Under New Law, Cops Have to Track Suspects' Race

UPDATE at 12:55 p.m., Monday, Oct. 5: The LAPD already tracks the race and ethnicity of people stopped by officers. More below.

Over the weekend Gov. Jerry Brown signed a law that makes cops across the state track the race and ethnicity of people they stop.

The bill, AB 953, is one of the most stringent in the nation, as it requires officers to keep track of the perceived race of both traffic stop and pedestrian stop suspects. Cops will even have to write down sexual orientation.

Nonetheless, some police, used to getting their way in Sacramento, aren't happy with the law. It was opposed by the California Police Chiefs Association and the California Fraternal Order of Police.

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"If you think about it, this bill actually encourages racial profiling by requiring officers to report what they perceive to be the race, ethnicity, gender and age of the person they stopped," said Roger Mayberry, president of the fraternal order. "The information to be reported to the Attorney General's office would be based on the officer's perception and not the actual information provided by the person stopped."

The group said in a statement that the added paperwork would take "peace officers away from response, patrols and building relationships."

Under a 12-year consent decree lifted in 2013, the Los Angeles Police Department was once required by federal authorities to track race and ethnicity.

Racial profiling is still a problem in policing, even at the LAPD, where Latinos compose 40 percent of the force and whites are a minority. If you've ever been to traffic court, finding the white faces in in the crowd is hard to do. L.A. County is 27 percent white.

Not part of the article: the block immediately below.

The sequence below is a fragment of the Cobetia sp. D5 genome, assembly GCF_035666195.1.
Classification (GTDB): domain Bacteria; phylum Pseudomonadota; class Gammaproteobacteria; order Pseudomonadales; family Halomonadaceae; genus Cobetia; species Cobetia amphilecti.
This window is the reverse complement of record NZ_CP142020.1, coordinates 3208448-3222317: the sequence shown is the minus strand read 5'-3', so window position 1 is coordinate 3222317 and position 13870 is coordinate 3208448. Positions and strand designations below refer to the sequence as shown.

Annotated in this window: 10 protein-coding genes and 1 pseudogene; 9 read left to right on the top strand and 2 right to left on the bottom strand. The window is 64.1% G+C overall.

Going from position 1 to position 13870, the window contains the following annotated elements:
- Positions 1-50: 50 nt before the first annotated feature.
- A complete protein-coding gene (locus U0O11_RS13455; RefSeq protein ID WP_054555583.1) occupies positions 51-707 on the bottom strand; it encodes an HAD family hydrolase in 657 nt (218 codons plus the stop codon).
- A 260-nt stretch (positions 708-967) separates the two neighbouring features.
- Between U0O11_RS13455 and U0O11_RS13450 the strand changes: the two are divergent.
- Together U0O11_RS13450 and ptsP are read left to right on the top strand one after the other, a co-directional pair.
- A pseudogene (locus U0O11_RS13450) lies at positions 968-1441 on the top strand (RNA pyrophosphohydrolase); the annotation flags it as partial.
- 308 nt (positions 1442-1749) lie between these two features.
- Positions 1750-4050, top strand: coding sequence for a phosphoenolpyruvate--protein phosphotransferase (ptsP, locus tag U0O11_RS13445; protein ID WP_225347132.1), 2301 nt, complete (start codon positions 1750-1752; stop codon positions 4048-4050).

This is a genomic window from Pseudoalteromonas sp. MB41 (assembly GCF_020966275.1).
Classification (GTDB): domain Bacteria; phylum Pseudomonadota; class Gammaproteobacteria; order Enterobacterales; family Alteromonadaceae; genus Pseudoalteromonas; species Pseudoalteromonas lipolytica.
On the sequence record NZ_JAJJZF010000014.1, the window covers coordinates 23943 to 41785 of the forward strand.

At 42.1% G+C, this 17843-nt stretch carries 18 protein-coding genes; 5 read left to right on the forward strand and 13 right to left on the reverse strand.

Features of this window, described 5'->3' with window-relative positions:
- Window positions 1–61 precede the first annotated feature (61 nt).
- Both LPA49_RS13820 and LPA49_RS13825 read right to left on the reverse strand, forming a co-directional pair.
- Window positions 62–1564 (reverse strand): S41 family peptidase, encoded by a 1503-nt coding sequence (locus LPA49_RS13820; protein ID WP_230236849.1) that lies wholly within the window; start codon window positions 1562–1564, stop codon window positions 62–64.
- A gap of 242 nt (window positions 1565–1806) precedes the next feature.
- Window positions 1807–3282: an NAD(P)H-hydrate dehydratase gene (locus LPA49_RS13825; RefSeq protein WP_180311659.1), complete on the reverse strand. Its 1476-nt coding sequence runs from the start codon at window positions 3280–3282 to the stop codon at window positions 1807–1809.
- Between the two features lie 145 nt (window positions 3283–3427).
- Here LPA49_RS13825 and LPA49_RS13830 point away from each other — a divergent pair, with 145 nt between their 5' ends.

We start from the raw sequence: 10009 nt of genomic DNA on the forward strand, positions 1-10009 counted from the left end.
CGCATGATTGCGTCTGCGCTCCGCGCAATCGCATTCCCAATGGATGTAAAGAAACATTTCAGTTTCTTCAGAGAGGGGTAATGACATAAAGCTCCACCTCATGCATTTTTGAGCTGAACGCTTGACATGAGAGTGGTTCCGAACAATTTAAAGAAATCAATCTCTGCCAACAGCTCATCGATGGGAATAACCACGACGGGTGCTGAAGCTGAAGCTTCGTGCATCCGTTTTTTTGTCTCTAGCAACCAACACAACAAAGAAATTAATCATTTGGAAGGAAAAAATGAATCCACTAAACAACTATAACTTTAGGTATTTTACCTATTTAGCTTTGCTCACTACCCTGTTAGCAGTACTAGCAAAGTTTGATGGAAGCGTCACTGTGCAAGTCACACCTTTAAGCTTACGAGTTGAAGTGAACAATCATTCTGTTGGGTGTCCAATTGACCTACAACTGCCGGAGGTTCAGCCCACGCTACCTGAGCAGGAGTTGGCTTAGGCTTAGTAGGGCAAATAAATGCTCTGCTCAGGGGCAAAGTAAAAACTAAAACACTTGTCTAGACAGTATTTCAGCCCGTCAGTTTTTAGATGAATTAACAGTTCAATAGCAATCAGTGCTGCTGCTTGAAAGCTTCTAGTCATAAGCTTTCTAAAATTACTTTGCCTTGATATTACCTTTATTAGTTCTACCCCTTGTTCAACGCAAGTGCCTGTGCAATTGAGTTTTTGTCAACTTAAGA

A 2008 Yale report on disparities in LAPD enforcement found that ...

African-Americans and Hispanics were not only more likely to be stopped by the police, but they were also more likely to be arrested when stopped. Conditional on being stopped, regressions controlling for a host of other variables showed that citywide, stopped African- Americans were 29 percent more likely than stopped whites to be arrested and that stopped Hispanics were 32 percent more likely than stopped whites to be arrested.

The ACLU of Southern California was happy about the governor's action over the weekend. The group suggested in a statement that unjust racial profiling can be the first step in the police shootings of unarmed black men, for example:

According to an independent analysis, unarmed black men are seven times more likely than unarmed white men to die by police gunfire nationwide. California holds the ominous record for the highest number of deaths in the country, with 149 people killed by law enforcement in the state this year. 

The new law will set up an advisory board to analyze the race data and come up with recommendations if departments have issues with racial profiling.

"AB 953 will be the state’s first step toward not only understanding the problem of racial profiling, but also toward formulating policies to reduce the practice and its devastating consequences," said its author, Assemblywoman Shirley Weber of San Diego.

UPDATE at 12:55 p.m., Monday, Oct. 5: LAPD Commander Andrew Smith tells us the department's officers continue to track the race and ethnicity of people stopped by cops on sidewalks and in traffic.


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